YALit Giveaway Event!

YALit Giveaway Event!

A bunch of authors who got together to bring you a YOUNG ADULT Big Box of Paperbacks Giveaway! One lucky winner is going to win FIFTY (50) Young Adult Paperback Books! How’s that for an epic Book-Lover’s Prize?!

THIS BOX OF BOOKS IS VALUED AT OVER $500! And this giveaway is open worldwide! Our first giveaway went to a winner in ROMANIA–and yes, we’re willing to pay the insane shipping on this oversized, overweight package to get the prize to WHOEVER wins!

Here's a sneak peek from a couple of the sponsors:

Exclusive Excerpt from Curse of the Sphinx By Raye Wagner

The box slipped from her hands, the contents spilling on the asphalt. The sleeve of her mom’s sweater landed in the gutter, the splash of red contrasting with the darkness around her.

Even before Hope turned to the car, the fermented stink of alcohol wafted on the breeze. Two men, just more than shadows, came from the left, their drunken gait slow as they ambled toward her car. Even if she ran, she couldn’t get in the car before they reached her. Sucking in a deep breath, she turned to face her fate. Adrenaline washed through her, and her muscles tensed. The sound of her heartbeat pounded in her ears, and pages of a book rustled in the wind.

One of the men sucked in a sharp breath, and Hope tried to measure her risk.

The shorter man leered, and his brown eyes bespoke his mortality, and his smirk promised pain. In his fist, he clenched the handle of something. A hammer? No, a wrench.

The taller man’s gait was steady, and something about his features was . . . off. Wrong. Washed out. And . . . his eyes! Two solid orbs of pitch.


She swallowed back fear as it clawed up her throat. Hope grabbed for the golden dagger in her back pocket but came up empty. In another second, they would be in striking distance.

The human raised his arm, and instinctively, she moved. Stepping to the left, she hooked his wrist as he moved to strike, rotated her grip, and lunged behind him. She brought his arm with her, applying torque until she heard the snap. Before he had time to register the pain, she kicked his knees with the heel of her foot, buckling him to the ground. Not even a second later, he screamed. He dropped the wrench and clutched his shoulder.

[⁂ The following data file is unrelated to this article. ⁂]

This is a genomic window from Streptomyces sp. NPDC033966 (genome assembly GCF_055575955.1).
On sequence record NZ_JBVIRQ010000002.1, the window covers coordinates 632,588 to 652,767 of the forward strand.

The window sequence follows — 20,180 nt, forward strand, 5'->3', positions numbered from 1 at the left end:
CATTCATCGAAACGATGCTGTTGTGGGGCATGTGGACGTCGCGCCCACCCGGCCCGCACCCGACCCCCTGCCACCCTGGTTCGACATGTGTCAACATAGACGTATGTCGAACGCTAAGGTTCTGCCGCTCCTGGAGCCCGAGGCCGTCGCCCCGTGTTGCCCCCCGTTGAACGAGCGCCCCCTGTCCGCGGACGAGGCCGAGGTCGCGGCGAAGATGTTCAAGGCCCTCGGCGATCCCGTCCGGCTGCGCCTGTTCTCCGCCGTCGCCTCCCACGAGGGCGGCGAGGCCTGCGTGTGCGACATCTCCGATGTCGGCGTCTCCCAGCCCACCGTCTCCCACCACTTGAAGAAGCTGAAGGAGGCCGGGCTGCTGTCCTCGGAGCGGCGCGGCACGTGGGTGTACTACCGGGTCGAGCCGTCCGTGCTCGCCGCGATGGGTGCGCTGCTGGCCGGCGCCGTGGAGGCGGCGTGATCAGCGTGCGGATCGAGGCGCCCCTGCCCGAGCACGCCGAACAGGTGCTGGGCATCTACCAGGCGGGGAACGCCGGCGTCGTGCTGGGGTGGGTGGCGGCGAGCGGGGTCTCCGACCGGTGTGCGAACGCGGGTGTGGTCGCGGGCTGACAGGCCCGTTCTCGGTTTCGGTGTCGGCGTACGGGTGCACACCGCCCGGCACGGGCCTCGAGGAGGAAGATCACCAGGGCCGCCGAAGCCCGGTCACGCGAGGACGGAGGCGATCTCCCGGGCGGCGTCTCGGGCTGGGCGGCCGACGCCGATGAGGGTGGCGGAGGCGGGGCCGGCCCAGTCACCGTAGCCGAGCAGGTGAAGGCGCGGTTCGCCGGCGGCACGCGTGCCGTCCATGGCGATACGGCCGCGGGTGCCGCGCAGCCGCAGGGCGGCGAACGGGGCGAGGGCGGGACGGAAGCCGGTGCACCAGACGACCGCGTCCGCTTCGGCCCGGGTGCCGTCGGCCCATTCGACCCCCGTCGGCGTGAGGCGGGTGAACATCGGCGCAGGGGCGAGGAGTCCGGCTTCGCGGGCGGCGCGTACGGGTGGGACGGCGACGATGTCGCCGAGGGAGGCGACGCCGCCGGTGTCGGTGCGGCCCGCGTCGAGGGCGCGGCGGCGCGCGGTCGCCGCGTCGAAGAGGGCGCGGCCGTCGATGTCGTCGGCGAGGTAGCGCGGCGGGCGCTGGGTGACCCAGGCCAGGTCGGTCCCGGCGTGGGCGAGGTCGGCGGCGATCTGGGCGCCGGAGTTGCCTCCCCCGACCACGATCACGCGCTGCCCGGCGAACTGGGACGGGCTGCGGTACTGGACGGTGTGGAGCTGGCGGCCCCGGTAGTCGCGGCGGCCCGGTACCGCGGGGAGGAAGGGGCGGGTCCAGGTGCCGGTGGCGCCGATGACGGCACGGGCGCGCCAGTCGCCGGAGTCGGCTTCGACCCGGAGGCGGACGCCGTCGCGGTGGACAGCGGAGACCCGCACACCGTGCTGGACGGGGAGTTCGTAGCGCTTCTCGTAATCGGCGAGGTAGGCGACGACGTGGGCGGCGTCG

She spun to face the other attacker and dropped back into a defensive stance, her arms up in a guard position. The Skia chuckled, a ghostly wheezing sound. They circled each other twice, and Hope struck. She jabbed twice, measuring his ability. Fast and hard. He knew how to fight.

“You are not as you seem,” he rasped.

He reached as if to grab her, and she swung her left leg up in a crescent kick, clearing his arms. Before she brought the leg completely down, she shifted her stance and kicked him in the ribs. Sliding close, she delivered a hook punch where his liver would be, as if the dead still had their organs.

He bent over, exposing his left side, and she slammed her elbow into his jaw. The Skia crumpled to the ground.

Her legs trembled, and it felt like she was running through water, her movements lethargic and contorted. The man wrapped his warm hand around her forearm, and she stumbled.

Panicked, she lashed out with the heel of her palm, bringing her right hand back at the same time as she struck with her left. Over and over and over again. Using every ounce of force, she struck. Bones crunched and warm wetness covered her hands. Only when the man released her arm did she stop.

Hope looked around for the Skia.

The tall figure leaned against the wall of the alley, the shadows lapping at his feet, the weight of his gaze fixed on her.

She shifted back into a defensive stance, waiting for him to attack.

“Interesting.” He tipped his head. “Little monster . . .” He stepped into the shadow and disappeared.

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Exclusive Excerpt from Watcher by Shawnee Small